So none of the rest of the rule even applies. We're no longer assessing a situation that applies directly to this rule because he was no longer in the act of catching the pass. It's really that simple. If Dez had caught the ball in the same way, then took two steps in the same way, only going out of bounds instead of into the end zone, then those two steps along with control of the ball would have been enough to award him possession. So why is that not enough in this case? If this call was correct according to the rule, then the rules are inconsistent in what constitutes possession.
When this call was first announced I felt physically sick. Now, full disclosure, I'm a Cowboys fan. But I can honestly say that even if the tables were turned and this was a Packer catch that was reversed in the Cowboys favor, I'd still agree that it was a catch. Even to the detriment of my preferred team. Why? Because it's honest and it's the right thing to do. To recognize the skill and the fact that a player made a legitimate play within the bounds of the rules when the play needed to be made. That's what the game is all about. Moments just like that.
What I think made me most sick about this call was that Tony Romo made a clutch throw, and Dez Bryant made a clutch catch, during a risky 4th and 2 play, they both did what they had to do to take control and win that game. Not only do I think Dez deserves the credit for making an incredible catch, but with all of the criticism that Romo has taken for not being able to deliver in the playoffs, he probably needed this more than Dez. Now history is going to show Romo falling short yet again, rather than acknowledging the incredible game he had that day.
Not only that, but this year's Cowboys team deserved their playoff run this year. It's a difficult thing to put a team together, made up of 60+ players and coaches, that has the right chemistry, the right skill, and the right attitude to have such a successful season. This year's Cowboys won 13 of the 16 games they played. Not just that but in more than one of those games they found themselves down by multiple touchdowns, only to fight their way back into the game and find a way to win it.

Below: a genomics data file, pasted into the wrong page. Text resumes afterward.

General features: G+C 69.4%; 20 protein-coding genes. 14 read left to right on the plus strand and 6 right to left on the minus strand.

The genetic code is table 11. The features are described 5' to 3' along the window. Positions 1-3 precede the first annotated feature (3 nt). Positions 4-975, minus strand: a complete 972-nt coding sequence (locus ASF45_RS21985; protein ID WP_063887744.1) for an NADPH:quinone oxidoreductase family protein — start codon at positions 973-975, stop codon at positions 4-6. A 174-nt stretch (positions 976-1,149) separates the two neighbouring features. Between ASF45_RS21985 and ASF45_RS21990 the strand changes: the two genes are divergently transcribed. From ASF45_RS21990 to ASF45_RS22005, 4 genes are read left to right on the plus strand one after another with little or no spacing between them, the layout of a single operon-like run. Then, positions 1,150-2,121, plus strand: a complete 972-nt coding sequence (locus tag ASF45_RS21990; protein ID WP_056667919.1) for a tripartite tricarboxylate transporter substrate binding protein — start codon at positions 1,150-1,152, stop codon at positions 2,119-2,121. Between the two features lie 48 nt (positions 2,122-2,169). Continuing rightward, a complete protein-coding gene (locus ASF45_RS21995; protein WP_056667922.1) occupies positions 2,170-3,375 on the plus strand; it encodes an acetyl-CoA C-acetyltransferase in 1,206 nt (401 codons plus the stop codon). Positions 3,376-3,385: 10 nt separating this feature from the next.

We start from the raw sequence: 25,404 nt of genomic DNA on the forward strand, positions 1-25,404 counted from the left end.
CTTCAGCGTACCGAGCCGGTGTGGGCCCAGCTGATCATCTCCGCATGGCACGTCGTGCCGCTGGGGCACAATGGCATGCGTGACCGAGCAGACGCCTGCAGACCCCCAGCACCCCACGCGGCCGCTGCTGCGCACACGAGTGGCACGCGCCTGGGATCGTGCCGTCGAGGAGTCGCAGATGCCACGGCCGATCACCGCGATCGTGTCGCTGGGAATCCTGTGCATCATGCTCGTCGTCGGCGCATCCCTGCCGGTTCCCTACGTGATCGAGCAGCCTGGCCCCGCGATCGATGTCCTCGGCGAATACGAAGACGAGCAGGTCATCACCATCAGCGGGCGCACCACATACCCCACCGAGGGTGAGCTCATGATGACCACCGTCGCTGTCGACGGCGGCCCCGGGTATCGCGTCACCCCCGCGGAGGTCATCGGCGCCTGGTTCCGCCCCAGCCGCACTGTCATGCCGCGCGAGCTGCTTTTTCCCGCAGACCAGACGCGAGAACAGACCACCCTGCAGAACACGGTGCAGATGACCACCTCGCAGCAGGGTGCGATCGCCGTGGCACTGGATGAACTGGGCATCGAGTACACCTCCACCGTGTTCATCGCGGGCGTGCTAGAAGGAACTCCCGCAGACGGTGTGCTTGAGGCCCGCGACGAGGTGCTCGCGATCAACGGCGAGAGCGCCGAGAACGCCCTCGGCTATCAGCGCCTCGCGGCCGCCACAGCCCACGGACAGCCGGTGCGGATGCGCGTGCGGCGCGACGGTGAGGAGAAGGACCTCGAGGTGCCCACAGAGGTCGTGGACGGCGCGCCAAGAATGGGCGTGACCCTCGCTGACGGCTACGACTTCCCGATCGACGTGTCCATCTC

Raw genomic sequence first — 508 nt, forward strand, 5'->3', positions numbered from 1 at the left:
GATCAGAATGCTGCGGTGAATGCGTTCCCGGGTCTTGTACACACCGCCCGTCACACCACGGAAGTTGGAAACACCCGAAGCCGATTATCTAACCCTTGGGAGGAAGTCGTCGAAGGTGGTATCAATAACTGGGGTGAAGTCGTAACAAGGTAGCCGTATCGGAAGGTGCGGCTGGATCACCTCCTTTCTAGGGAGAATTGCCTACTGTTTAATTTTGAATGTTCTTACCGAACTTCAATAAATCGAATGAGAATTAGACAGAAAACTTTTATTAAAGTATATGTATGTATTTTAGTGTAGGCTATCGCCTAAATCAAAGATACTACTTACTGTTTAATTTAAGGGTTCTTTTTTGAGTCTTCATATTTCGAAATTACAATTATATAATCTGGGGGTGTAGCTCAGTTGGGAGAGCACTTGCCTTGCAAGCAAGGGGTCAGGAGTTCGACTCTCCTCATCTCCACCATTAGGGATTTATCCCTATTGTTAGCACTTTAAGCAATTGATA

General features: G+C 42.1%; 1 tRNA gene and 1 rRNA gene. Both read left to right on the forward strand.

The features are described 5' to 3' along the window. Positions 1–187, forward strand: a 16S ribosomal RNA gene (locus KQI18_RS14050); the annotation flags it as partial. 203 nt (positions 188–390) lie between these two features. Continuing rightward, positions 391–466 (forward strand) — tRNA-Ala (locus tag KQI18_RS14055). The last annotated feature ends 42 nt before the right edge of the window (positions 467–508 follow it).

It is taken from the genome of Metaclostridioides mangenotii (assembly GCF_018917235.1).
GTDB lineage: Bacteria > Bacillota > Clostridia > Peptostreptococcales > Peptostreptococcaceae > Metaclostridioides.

This was a legitimately good team this year that got robbed of their playoff run by an ambiguous rule and a logic-defying call. And Tony Romo had a legitimately strong year, and play-off run, that should have been enough to silence his critics. Instead, it ended like this.
Not to mention, whenever Aaron Rodgers was asked at the end of the game his opinion, and he sided with the ref's call, and every NFL spokesperson who has continued to side with the referree in this call, they have all lost some of my respect. Which in the case of Rodgers is unfortunate, because I respect him as a quarterback and competitor. If you have any respect for the game you are playing, if you have any respect for your fellow athletes, then the right call is to acknowledge what's really right in this situation. What's really right is that the Dallas Cowboys completed a risky play in a clutch moment when it really mattered, and should have won that game. Instead, the history books will show this year's team as losers, and that's wrong.